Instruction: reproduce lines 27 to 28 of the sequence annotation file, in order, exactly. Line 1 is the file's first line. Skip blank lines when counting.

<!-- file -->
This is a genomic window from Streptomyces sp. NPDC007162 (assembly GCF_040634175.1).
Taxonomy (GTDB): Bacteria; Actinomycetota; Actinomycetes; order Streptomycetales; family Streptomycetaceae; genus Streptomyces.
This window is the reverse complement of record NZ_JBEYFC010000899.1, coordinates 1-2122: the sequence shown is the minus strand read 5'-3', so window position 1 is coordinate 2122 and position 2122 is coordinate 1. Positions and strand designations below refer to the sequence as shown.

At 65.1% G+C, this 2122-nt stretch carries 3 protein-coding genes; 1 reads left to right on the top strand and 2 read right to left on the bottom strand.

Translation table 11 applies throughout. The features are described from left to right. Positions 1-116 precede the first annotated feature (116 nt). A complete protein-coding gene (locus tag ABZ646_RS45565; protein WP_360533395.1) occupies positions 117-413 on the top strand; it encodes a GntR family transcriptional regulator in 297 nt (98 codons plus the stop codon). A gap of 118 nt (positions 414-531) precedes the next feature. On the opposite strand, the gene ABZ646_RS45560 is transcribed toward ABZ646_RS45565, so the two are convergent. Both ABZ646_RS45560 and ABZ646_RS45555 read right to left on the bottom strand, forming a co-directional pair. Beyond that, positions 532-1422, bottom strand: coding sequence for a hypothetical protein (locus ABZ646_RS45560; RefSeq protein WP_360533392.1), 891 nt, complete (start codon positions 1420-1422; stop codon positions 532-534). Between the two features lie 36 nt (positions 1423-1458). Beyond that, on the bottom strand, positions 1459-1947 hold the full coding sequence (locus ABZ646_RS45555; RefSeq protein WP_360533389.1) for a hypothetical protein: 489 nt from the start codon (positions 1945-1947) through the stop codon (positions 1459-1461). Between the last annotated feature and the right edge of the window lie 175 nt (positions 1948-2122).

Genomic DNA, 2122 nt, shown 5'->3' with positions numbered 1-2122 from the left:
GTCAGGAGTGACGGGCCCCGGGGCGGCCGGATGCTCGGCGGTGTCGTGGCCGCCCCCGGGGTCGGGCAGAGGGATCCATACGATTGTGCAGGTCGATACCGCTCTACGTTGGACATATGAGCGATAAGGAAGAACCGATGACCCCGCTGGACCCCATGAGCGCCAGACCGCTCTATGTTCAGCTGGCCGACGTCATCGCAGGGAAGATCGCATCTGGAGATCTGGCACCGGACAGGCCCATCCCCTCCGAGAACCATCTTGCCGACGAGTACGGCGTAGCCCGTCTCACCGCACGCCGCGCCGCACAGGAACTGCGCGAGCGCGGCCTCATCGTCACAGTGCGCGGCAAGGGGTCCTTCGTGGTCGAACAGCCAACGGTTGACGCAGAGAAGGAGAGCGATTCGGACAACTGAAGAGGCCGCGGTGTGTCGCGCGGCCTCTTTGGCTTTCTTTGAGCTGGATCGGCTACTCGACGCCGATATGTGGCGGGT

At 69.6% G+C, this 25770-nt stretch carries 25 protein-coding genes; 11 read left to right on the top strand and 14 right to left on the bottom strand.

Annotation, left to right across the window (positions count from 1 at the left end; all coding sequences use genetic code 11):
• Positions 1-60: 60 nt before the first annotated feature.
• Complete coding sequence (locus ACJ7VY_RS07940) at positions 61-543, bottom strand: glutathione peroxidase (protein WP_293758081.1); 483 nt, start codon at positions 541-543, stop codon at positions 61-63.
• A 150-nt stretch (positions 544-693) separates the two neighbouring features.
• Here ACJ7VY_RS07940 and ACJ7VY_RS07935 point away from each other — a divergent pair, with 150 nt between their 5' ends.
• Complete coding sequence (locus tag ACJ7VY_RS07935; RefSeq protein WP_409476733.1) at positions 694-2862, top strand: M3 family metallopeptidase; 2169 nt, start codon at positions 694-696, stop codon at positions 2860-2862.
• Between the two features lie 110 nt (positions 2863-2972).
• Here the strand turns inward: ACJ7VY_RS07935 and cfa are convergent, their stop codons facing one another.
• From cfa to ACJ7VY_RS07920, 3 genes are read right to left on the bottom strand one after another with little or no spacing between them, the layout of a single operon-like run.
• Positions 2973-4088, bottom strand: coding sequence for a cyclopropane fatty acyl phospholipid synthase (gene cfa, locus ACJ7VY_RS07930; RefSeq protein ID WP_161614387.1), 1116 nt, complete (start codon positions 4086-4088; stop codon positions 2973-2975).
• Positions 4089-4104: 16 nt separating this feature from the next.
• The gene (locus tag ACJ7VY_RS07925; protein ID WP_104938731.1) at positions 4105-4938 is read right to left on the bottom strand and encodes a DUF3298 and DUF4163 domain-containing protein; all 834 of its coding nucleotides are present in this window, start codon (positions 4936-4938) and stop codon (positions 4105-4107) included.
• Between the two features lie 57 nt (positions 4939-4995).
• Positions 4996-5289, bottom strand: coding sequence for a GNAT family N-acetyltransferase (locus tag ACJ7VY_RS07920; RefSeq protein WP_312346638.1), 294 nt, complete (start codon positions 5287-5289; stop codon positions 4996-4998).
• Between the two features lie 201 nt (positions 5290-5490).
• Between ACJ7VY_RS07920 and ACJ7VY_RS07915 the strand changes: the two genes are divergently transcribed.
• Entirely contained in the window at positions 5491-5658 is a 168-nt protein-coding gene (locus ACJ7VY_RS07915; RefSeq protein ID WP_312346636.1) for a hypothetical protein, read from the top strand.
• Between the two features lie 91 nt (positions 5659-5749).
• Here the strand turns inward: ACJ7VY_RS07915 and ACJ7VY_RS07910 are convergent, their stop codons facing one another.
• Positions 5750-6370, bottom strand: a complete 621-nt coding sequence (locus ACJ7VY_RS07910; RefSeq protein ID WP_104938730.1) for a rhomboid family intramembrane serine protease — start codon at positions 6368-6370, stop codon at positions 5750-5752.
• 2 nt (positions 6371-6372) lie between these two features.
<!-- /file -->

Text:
• Here the strand turns inward: ACJ7VY_RS07915 and ACJ7VY_RS07910 are convergent, their stop codons facing one another.
• Positions 5750-6370, bottom strand: a complete 621-nt coding sequence (locus ACJ7VY_RS07910; RefSeq protein ID WP_104938730.1) for a rhomboid family intramembrane serine protease — start codon at positions 6368-6370, stop codon at positions 5750-5752.